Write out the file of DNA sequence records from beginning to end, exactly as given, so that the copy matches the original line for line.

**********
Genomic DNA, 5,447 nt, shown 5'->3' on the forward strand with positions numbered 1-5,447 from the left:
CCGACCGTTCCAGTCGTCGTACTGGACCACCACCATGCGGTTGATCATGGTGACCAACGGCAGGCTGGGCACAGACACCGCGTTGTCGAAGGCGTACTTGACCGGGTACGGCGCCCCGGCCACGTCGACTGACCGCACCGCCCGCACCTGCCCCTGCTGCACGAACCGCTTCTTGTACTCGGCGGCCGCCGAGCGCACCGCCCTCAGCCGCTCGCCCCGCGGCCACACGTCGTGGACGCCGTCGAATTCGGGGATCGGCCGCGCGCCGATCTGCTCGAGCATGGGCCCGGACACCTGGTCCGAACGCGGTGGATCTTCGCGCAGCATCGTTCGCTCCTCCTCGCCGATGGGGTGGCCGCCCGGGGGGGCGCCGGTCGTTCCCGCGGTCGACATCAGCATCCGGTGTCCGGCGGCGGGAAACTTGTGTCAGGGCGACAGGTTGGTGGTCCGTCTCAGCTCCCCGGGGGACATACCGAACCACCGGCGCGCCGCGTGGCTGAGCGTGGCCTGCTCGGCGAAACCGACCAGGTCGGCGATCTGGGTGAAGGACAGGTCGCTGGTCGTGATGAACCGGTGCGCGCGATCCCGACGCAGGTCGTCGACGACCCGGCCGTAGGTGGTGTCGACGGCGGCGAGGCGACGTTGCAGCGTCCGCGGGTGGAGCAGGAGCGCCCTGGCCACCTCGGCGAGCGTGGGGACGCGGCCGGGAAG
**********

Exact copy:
Genomic DNA, 5,447 nt, shown 5'->3' on the forward strand with positions numbered 1-5,447 from the left:
CCGACCGTTCCAGTCGTCGTACTGGACCACCACCATGCGGTTGATCATGGTGACCAACGGCAGGCTGGGCACAGACACCGCGTTGTCGAAGGCGTACTTGACCGGGTACGGCGCCCCGGCCACGTCGACTGACCGCACCGCCCGCACCTGCCCCTGCTGCACGAACCGCTTCTTGTACTCGGCGGCCGCCGAGCGCACCGCCCTCAGCCGCTCGCCCCGCGGCCACACGTCGTGGACGCCGTCGAATTCGGGGATCGGCCGCGCGCCGATCTGCTCGAGCATGGGCCCGGACACCTGGTCCGAACGCGGTGGATCTTCGCGCAGCATCGTTCGCTCCTCCTCGCCGATGGGGTGGCCGCCCGGGGGGGCGCCGGTCGTTCCCGCGGTCGACATCAGCATCCGGTGTCCGGCGGCGGGAAACTTGTGTCAGGGCGACAGGTTGGTGGTCCGTCTCAGCTCCCCGGGGGACATACCGAACCACCGGCGCGCCGCGTGGCTGAGCGTGGCCTGCTCGGCGAAACCGACCAGGTCGGCGATCTGGGTGAAGGACAGGTCGCTGGTCGTGATGAACCGGTGCGCGCGATCCCGACGCAGGTCGTCGACGACCCGGCCGTAGGTGGTGTCGACGGCGGCGAGGCGACGTTGCAGCGTCCGCGGGTGGAGCAGGAGCGCCCTGGCCACCTCGGCGAGCGTGGGGACGCGGCCGGGAAG